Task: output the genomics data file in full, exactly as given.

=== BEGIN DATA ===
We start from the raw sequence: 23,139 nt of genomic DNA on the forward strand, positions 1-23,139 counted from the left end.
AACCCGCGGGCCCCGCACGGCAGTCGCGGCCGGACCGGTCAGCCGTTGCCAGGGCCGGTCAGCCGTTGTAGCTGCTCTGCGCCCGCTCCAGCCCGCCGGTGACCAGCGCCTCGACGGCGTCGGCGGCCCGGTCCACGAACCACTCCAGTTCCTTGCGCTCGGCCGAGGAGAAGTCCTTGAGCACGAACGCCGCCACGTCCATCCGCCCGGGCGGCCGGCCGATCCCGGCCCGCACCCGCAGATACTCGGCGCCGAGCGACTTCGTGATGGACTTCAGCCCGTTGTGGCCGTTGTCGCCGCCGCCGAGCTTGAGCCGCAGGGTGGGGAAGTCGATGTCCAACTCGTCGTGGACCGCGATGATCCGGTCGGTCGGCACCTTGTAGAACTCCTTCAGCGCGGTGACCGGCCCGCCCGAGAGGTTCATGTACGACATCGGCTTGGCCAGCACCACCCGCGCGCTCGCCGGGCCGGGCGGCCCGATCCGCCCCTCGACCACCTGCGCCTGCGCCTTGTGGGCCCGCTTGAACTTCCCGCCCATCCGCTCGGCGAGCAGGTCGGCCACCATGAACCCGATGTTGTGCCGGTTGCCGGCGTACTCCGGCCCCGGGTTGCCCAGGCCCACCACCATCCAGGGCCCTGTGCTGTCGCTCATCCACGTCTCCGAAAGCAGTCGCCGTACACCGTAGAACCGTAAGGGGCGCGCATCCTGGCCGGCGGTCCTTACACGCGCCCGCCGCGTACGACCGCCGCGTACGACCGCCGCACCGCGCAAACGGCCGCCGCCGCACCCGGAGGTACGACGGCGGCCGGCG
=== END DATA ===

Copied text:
We start from the raw sequence: 23,139 nt of genomic DNA on the forward strand, positions 1-23,139 counted from the left end.
AACCCGCGGGCCCCGCACGGCAGTCGCGGCCGGACCGGTCAGCCGTTGCCAGGGCCGGTCAGCCGTTGTAGCTGCTCTGCGCCCGCTCCAGCCCGCCGGTGACCAGCGCCTCGACGGCGTCGGCGGCCCGGTCCACGAACCACTCCAGTTCCTTGCGCTCGGCCGAGGAGAAGTCCTTGAGCACGAACGCCGCCACGTCCATCCGCCCGGGCGGCCGGCCGATCCCGGCCCGCACCCGCAGATACTCGGCGCCGAGCGACTTCGTGATGGACTTCAGCCCGTTGTGGCCGTTGTCGCCGCCGCCGAGCTTGAGCCGCAGGGTGGGGAAGTCGATGTCCAACTCGTCGTGGACCGCGATGATCCGGTCGGTCGGCACCTTGTAGAACTCCTTCAGCGCGGTGACCGGCCCGCCCGAGAGGTTCATGTACGACATCGGCTTGGCCAGCACCACCCGCGCGCTCGCCGGGCCGGGCGGCCCGATCCGCCCCTCGACCACCTGCGCCTGCGCCTTGTGGGCCCGCTTGAACTTCCCGCCCATCCGCTCGGCGAGCAGGTCGGCCACCATGAACCCGATGTTGTGCCGGTTGCCGGCGTACTCCGGCCCCGGGTTGCCCAGGCCCACCACCATCCAGGGCCCTGTGCTGTCGCTCATCCACGTCTCCGAAAGCAGTCGCCGTACACCGTAGAACCGTAAGGGGCGCGCATCCTGGCCGGCGGTCCTTACACGCGCCCGCCGCGTACGACCGCCGCGTACGACCGCCGCACCGCGCAAACGGCCGCCGCCGCACCCGGAGGTACGACGGCGGCCGGCG